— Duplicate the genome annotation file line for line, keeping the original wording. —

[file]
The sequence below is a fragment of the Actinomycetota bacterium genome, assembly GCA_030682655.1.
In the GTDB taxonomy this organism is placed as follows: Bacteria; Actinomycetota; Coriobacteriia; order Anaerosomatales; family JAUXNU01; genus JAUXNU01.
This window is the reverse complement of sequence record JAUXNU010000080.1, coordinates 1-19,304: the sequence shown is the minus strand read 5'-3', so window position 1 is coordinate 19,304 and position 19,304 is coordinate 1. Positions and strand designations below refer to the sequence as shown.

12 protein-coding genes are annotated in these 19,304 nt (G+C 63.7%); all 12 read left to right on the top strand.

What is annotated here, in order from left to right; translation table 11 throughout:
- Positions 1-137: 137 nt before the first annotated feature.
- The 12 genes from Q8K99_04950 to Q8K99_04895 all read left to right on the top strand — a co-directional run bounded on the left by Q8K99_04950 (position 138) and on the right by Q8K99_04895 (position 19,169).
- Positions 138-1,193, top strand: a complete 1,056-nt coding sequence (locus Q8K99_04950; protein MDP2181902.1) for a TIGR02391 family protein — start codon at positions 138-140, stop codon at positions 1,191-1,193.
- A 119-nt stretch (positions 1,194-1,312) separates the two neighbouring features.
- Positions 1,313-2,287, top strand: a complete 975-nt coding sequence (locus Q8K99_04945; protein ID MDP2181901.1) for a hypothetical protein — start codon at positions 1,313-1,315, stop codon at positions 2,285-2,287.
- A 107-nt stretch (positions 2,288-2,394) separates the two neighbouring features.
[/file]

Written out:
The sequence below is a fragment of the Actinomycetota bacterium genome, assembly GCA_030682655.1.
In the GTDB taxonomy this organism is placed as follows: Bacteria; Actinomycetota; Coriobacteriia; order Anaerosomatales; family JAUXNU01; genus JAUXNU01.
This window is the reverse complement of sequence record JAUXNU010000080.1, coordinates 1-19,304: the sequence shown is the minus strand read 5'-3', so window position 1 is coordinate 19,304 and position 19,304 is coordinate 1. Positions and strand designations below refer to the sequence as shown.

12 protein-coding genes are annotated in these 19,304 nt (G+C 63.7%); all 12 read left to right on the top strand.

What is annotated here, in order from left to right; translation table 11 throughout:
- Positions 1-137: 137 nt before the first annotated feature.
- The 12 genes from Q8K99_04950 to Q8K99_04895 all read left to right on the top strand — a co-directional run bounded on the left by Q8K99_04950 (position 138) and on the right by Q8K99_04895 (position 19,169).
- Positions 138-1,193, top strand: a complete 1,056-nt coding sequence (locus Q8K99_04950; protein MDP2181902.1) for a TIGR02391 family protein — start codon at positions 138-140, stop codon at positions 1,191-1,193.
- A 119-nt stretch (positions 1,194-1,312) separates the two neighbouring features.
- Positions 1,313-2,287, top strand: a complete 975-nt coding sequence (locus Q8K99_04945; protein ID MDP2181901.1) for a hypothetical protein — start codon at positions 1,313-1,315, stop codon at positions 2,285-2,287.
- A 107-nt stretch (positions 2,288-2,394) separates the two neighbouring features.